Eboni K. Williams isn’t afraid to take the initiative. She is the first Black woman to be cast on Bravo’s Real Housewives of New York City. She is a first-generation college graduate, the first Black lawyer at the first firm she worked for after law school!
The casting of Williams is a milestone in a series repeatedly criticized for not casting women of color for representing New York, one of the most diverse cosmopolitan cities in the world with less than half white population white.
Finally, now, The Real Housewives of New York is going to cast its first black member. It will be a considerable change in the long-going series and a great responsibility for Eboni as well.
So when we talk — I talk about diversity and increasing opportunities for black people in this country specifically, it’s really not about like, ‘Oh, it’s the right thing to do…’ I don’t really think that argument works because if that were the case, if people were gonna do what was the right thing to do, it would’ve been done a long time ago. So the argument that I really stick to is it’s good for business. It is good for business to make the pie bigger. It is good for everybody’s bottom line to have an offering of content.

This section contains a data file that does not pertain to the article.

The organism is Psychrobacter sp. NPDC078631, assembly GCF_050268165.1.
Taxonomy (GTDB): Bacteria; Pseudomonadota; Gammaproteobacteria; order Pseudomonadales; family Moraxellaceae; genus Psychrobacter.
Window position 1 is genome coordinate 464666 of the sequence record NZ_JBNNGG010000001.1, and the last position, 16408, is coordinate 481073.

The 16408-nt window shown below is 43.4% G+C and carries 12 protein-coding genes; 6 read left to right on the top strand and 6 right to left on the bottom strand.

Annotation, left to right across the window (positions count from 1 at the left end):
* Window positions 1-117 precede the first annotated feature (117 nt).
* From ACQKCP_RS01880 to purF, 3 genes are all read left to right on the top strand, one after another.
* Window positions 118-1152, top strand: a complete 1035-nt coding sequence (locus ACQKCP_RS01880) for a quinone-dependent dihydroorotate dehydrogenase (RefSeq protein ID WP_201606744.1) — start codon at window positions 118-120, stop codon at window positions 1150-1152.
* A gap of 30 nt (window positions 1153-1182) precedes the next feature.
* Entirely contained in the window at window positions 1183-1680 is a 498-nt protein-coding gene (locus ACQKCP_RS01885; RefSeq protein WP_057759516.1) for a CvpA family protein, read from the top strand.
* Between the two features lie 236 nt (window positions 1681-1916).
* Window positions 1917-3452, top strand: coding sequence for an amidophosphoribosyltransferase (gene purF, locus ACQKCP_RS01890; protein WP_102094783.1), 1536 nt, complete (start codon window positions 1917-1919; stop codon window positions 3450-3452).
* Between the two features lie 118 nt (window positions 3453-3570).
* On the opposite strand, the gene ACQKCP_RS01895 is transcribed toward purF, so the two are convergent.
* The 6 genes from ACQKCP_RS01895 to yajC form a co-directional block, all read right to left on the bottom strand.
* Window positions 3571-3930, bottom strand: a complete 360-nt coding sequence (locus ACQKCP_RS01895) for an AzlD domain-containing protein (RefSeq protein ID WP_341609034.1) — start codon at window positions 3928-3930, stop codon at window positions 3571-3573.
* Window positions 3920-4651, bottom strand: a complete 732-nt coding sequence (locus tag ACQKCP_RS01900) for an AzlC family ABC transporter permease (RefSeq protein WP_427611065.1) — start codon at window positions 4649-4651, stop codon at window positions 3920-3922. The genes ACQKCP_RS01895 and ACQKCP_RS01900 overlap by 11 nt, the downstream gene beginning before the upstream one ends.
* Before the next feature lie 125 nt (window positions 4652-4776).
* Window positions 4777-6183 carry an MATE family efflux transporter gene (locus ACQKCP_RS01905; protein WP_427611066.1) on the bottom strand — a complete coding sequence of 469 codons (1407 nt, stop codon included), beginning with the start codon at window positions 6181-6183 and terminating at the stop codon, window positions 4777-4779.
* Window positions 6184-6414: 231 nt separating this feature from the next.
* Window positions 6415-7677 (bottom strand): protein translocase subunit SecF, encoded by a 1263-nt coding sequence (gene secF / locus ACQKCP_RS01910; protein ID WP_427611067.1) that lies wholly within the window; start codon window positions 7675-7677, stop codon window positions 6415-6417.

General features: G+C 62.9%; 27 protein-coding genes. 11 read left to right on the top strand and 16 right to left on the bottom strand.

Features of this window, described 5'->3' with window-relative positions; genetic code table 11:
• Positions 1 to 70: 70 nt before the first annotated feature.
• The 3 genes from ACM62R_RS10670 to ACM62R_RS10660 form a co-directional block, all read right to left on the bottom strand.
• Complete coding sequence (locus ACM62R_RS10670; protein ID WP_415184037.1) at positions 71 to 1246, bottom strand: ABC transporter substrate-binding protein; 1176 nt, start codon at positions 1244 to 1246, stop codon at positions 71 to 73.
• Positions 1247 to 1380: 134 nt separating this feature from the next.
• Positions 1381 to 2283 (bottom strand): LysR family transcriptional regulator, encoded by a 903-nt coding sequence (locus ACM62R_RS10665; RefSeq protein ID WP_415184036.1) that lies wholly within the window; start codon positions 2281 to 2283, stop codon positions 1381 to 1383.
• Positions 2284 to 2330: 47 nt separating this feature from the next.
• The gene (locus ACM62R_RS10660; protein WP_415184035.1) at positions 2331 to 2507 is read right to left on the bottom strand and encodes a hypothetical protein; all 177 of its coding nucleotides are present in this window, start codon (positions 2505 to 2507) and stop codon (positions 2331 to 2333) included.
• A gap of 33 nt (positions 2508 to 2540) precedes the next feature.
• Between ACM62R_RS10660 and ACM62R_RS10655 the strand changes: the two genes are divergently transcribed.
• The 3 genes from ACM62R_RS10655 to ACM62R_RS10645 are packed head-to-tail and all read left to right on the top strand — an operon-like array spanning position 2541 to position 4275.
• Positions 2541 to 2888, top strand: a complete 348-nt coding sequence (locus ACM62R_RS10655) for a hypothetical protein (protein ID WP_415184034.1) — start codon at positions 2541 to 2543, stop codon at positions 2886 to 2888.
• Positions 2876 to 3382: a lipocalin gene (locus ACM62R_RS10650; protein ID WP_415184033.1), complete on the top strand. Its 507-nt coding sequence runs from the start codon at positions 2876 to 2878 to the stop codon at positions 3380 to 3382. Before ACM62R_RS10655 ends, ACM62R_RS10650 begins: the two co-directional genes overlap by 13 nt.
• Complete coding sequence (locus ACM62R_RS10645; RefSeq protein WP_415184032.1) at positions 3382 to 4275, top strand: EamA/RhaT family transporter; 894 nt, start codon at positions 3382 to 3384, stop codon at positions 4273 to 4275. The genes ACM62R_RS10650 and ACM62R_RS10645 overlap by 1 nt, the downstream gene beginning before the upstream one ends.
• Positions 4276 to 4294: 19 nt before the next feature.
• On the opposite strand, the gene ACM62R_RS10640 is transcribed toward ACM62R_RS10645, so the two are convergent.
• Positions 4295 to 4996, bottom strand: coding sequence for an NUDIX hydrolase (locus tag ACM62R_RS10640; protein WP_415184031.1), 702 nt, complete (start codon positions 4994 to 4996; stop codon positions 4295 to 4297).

On Yahoo entertainments exclusive show, Paley’s Pop Culture and the Power of Reality TV with Andy Cohen, Williams spoke about the responsibility and pressure she feels joining the franchise’s 13th season. She also mentioned the advice she received from Garcelle Beauvais who was a fellow Bravo star.
— Yahoo Entertainment (@YahooEnt) May 4, 2021
Further adding that the show could have picked up anybody as New York City is filled with many capable black women and women of color. So, for her to be in this position is genuinely a great honor. She also said that she is completely aware of the responsibility that comes with it. She realizes that she’s not just representing herself on the show; instead, she represents black women in totality. And this is the pressure she feels, saying can I be all the black women all the time? Of course, that is not possible, but she says she will strive her best to show New York from a Black person’s perspective.
William is also an attorney and a TV host, while talking, during the show she said, “It’s a distinct honor for me,” while mentioning the racial reckoning happening all over the United States.
She also mentioned how her castmates tiptoed a bit around her color and that it was indeed a non-forgettable moment for the show, noting how her cast was so unique and different. Everybody was comfortable with her presence.
Returning mates this season will be Luann de Lesseps, Ramona Singer, Sonja Morgan, and Leah McSweeney. William expresses that she appreciated how they all managed the situations while filming.
Despite having seen McSweeny lose her temper and getting into a fight last season, Williams says it actually made her more comfortable joining the show as it felt like they could get completely real.